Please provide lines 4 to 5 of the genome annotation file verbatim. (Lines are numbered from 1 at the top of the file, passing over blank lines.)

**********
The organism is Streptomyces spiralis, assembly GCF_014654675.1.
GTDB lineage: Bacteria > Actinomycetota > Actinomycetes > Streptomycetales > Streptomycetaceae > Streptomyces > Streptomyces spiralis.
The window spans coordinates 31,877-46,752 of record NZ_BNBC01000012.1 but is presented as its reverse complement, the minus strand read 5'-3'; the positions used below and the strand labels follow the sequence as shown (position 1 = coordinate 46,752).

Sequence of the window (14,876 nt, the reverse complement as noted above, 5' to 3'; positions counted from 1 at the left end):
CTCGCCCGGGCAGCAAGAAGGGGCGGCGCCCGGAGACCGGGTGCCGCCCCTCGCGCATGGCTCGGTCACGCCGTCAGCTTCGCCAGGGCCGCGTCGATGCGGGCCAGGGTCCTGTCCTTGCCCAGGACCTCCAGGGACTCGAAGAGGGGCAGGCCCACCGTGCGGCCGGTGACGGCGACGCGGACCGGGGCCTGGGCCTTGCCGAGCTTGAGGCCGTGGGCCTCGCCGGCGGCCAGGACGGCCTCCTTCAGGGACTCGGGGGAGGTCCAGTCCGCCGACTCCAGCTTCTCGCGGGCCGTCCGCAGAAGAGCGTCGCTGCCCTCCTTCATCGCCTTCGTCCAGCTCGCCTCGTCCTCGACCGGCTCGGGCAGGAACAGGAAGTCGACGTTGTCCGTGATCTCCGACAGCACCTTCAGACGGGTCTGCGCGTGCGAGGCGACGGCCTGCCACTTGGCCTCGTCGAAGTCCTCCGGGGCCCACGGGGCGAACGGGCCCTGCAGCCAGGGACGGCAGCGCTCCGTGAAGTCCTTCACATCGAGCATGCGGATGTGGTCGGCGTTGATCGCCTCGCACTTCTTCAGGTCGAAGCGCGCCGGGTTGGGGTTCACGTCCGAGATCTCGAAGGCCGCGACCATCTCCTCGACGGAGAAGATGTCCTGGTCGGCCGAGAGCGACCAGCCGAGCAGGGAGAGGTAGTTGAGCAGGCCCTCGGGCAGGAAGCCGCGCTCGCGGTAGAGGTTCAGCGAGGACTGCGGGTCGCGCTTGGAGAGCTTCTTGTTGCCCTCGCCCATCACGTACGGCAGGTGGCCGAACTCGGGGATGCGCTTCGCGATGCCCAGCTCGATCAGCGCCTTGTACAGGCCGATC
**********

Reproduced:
Sequence of the window (14,876 nt, the reverse complement as noted above, 5' to 3'; positions counted from 1 at the left end):
CTCGCCCGGGCAGCAAGAAGGGGCGGCGCCCGGAGACCGGGTGCCGCCCCTCGCGCATGGCTCGGTCACGCCGTCAGCTTCGCCAGGGCCGCGTCGATGCGGGCCAGGGTCCTGTCCTTGCCCAGGACCTCCAGGGACTCGAAGAGGGGCAGGCCCACCGTGCGGCCGGTGACGGCGACGCGGACCGGGGCCTGGGCCTTGCCGAGCTTGAGGCCGTGGGCCTCGCCGGCGGCCAGGACGGCCTCCTTCAGGGACTCGGGGGAGGTCCAGTCCGCCGACTCCAGCTTCTCGCGGGCCGTCCGCAGAAGAGCGTCGCTGCCCTCCTTCATCGCCTTCGTCCAGCTCGCCTCGTCCTCGACCGGCTCGGGCAGGAACAGGAAGTCGACGTTGTCCGTGATCTCCGACAGCACCTTCAGACGGGTCTGCGCGTGCGAGGCGACGGCCTGCCACTTGGCCTCGTCGAAGTCCTCCGGGGCCCACGGGGCGAACGGGCCCTGCAGCCAGGGACGGCAGCGCTCCGTGAAGTCCTTCACATCGAGCATGCGGATGTGGTCGGCGTTGATCGCCTCGCACTTCTTCAGGTCGAAGCGCGCCGGGTTGGGGTTCACGTCCGAGATCTCGAAGGCCGCGACCATCTCCTCGACGGAGAAGATGTCCTGGTCGGCCGAGAGCGACCAGCCGAGCAGGGAGAGGTAGTTGAGCAGGCCCTCGGGCAGGAAGCCGCGCTCGCGGTAGAGGTTCAGCGAGGACTGCGGGTCGCGCTTGGAGAGCTTCTTGTTGCCCTCGCCCATCACGTACGGCAGGTGGCCGAACTCGGGGATGCGCTTCGCGATGCCCAGCTCGATCAGCGCCTTGTACAGGCCGATC